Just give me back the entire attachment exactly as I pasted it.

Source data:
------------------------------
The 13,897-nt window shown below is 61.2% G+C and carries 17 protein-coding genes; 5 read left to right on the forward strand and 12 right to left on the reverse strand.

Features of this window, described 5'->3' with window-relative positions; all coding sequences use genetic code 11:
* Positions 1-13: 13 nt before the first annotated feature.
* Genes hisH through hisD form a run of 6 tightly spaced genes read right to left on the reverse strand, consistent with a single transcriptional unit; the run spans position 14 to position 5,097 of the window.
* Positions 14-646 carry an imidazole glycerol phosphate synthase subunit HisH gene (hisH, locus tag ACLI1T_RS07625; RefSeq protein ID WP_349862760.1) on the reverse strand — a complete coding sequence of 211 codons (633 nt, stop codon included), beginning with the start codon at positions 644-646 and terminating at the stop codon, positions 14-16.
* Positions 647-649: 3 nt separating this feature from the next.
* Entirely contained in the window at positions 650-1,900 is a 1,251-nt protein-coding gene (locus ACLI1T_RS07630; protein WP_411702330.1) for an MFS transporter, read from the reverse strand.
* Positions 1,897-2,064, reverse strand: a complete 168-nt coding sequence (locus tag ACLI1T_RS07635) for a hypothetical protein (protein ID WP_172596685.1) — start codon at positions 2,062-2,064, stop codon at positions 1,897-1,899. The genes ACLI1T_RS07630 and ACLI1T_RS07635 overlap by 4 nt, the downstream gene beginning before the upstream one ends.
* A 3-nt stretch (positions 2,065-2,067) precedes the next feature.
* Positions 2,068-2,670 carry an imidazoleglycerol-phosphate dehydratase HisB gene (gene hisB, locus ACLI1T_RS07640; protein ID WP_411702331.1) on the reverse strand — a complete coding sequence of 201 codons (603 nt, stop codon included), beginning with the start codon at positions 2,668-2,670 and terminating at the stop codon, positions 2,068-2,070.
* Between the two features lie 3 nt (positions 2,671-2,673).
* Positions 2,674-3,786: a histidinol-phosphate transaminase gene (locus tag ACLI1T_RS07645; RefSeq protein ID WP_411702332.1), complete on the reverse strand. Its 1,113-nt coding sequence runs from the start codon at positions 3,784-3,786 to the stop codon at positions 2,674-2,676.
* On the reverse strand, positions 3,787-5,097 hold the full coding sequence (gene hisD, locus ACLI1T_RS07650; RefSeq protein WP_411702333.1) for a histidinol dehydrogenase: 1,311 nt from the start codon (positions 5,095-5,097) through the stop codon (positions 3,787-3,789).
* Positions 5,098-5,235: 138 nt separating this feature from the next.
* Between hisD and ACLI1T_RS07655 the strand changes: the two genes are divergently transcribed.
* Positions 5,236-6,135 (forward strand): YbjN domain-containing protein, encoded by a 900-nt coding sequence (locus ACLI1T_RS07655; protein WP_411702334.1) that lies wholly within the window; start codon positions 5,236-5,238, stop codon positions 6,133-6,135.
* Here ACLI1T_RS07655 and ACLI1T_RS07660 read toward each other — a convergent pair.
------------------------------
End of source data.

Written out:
The 13,897-nt window shown below is 61.2% G+C and carries 17 protein-coding genes; 5 read left to right on the forward strand and 12 right to left on the reverse strand.

Features of this window, described 5'->3' with window-relative positions; all coding sequences use genetic code 11:
* Positions 1-13: 13 nt before the first annotated feature.
* Genes hisH through hisD form a run of 6 tightly spaced genes read right to left on the reverse strand, consistent with a single transcriptional unit; the run spans position 14 to position 5,097 of the window.
* Positions 14-646 carry an imidazole glycerol phosphate synthase subunit HisH gene (hisH, locus tag ACLI1T_RS07625; RefSeq protein ID WP_349862760.1) on the reverse strand — a complete coding sequence of 211 codons (633 nt, stop codon included), beginning with the start codon at positions 644-646 and terminating at the stop codon, positions 14-16.
* Positions 647-649: 3 nt separating this feature from the next.
* Entirely contained in the window at positions 650-1,900 is a 1,251-nt protein-coding gene (locus ACLI1T_RS07630; protein WP_411702330.1) for an MFS transporter, read from the reverse strand.
* Positions 1,897-2,064, reverse strand: a complete 168-nt coding sequence (locus tag ACLI1T_RS07635) for a hypothetical protein (protein ID WP_172596685.1) — start codon at positions 2,062-2,064, stop codon at positions 1,897-1,899. The genes ACLI1T_RS07630 and ACLI1T_RS07635 overlap by 4 nt, the downstream gene beginning before the upstream one ends.
* A 3-nt stretch (positions 2,065-2,067) precedes the next feature.
* Positions 2,068-2,670 carry an imidazoleglycerol-phosphate dehydratase HisB gene (gene hisB, locus ACLI1T_RS07640; protein ID WP_411702331.1) on the reverse strand — a complete coding sequence of 201 codons (603 nt, stop codon included), beginning with the start codon at positions 2,668-2,670 and terminating at the stop codon, positions 2,068-2,070.
* Between the two features lie 3 nt (positions 2,671-2,673).
* Positions 2,674-3,786: a histidinol-phosphate transaminase gene (locus tag ACLI1T_RS07645; RefSeq protein ID WP_411702332.1), complete on the reverse strand. Its 1,113-nt coding sequence runs from the start codon at positions 3,784-3,786 to the stop codon at positions 2,674-2,676.
* On the reverse strand, positions 3,787-5,097 hold the full coding sequence (gene hisD, locus ACLI1T_RS07650; RefSeq protein WP_411702333.1) for a histidinol dehydrogenase: 1,311 nt from the start codon (positions 5,095-5,097) through the stop codon (positions 3,787-3,789).
* Positions 5,098-5,235: 138 nt separating this feature from the next.
* Between hisD and ACLI1T_RS07655 the strand changes: the two genes are divergently transcribed.
* Positions 5,236-6,135 (forward strand): YbjN domain-containing protein, encoded by a 900-nt coding sequence (locus ACLI1T_RS07655; protein WP_411702334.1) that lies wholly within the window; start codon positions 5,236-5,238, stop codon positions 6,133-6,135.
* Here ACLI1T_RS07655 and ACLI1T_RS07660 read toward each other — a convergent pair.